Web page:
What does “evangelical” mean? In America, in 2012, it means this: A white Protestant who opposes abortion and homosexuality.

If you are a white Protestant opposed to abortion and homosexuality, then there is very little that you can say or do that will cause the gatekeepers of evangelicalism to regard you as not really a member of the tribe. But no matter how orthodox your faith, no matter how revivalistic, biblicistic or pietistic your expression of that faith, if you do not oppose abortion and homosexuality, the gatekeepers will insist you are an illegitimate outsider.

This boundary is policed with great ferocity. Those who transgress it will be swiftly evicted. Everyone in the tribe knows this, which explains what Sessions says next:

Virtually no major evangelical figures or institutions have switched sides on the issue — including the liberal ones, who tend to keep their actual views quiet or vague. Evangelical gay-marriage supporters’ reluctance to take a stand, however well-intentioned it may be, allows conservative figures and groups to adopt conciliatory language and a veneer of moderation while keeping the same old content.

It’s not just public figures and donor-dependent institutions “who tend to keep their actual views quiet or vague.” More than a third of white evangelicals are pro-choice.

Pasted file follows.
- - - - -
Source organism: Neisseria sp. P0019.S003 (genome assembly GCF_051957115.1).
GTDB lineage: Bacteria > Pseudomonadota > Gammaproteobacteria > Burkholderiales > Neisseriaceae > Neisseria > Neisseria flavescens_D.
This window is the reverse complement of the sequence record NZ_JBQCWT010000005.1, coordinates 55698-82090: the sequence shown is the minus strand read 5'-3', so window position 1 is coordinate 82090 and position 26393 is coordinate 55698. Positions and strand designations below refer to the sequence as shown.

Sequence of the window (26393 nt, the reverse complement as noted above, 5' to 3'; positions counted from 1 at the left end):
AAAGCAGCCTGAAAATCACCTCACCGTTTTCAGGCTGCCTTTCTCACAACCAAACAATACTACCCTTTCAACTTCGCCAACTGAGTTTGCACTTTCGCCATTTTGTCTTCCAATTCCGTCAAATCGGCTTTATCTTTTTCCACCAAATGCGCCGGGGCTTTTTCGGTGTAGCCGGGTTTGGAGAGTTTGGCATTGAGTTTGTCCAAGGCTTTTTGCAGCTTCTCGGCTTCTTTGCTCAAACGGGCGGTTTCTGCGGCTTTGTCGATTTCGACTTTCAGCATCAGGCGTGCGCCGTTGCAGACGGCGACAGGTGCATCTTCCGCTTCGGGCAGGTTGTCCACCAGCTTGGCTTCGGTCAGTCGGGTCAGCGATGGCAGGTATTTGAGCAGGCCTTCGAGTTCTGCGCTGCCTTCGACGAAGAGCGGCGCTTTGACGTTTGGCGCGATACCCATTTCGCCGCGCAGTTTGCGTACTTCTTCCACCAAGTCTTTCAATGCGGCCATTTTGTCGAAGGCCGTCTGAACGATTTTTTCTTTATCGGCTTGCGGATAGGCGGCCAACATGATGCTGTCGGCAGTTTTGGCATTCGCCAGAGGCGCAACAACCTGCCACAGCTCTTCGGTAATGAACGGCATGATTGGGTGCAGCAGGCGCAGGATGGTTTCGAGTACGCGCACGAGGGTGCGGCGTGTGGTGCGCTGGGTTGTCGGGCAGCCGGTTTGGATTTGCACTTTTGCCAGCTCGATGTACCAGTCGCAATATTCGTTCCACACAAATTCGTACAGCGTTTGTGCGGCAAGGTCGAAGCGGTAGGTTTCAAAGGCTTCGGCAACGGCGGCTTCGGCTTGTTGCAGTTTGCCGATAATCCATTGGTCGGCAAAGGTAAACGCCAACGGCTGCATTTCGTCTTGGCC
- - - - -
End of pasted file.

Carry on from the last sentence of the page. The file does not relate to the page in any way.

Sit down in a pew in any evangelical church. Look at the person to your left. Now look at the person to your right. Odds are that one of you believes something that the gatekeepers of this congregation regard as anathema, forbidden and unthinkable. That person, whichever one of you it is, is there in that pew because she or he is an evangelical Christian — because her or his story is part of the story of that religious movement and tradition, because her or his faith is an evangelical faith. Because this is where she or he belongs.

But if that person were to speak up, to “take a stand” as Sessions says, then she or he would no longer be allowed to belong where she or he belongs. So they keep quiet or vague.

This also accounts for why Sessions is able to think of “virtually no major evangelical figures” who support gay marriage. I know plenty of evangelicals who do, and who are outspoken advocates for marriage equality. I suppose none of them would count as “major figures,” but the more important point here is that the fact of their advocacy for marriage equality means that they no longer count as evangelicals.

As soon as someone begins to exert “pressure from within the movement,” that person is quickly redefined as being no longer within the movement. As soon as someone proclaims that they are an “evangelical gay-marriage supporter,” the tribal gatekeepers close ranks and loudly proclaim that this person is “not really an evangelical” at all.

Consider, for example, Jay Bakker — who as the son of Jim and Tammy Faye Bakker surely counts as a “major evangelical figure.” Jay took a clear stand on behalf of LGBT people and was swiftly reclassified as “post-evangelical.” He’s no longer accepted as part of the tribe.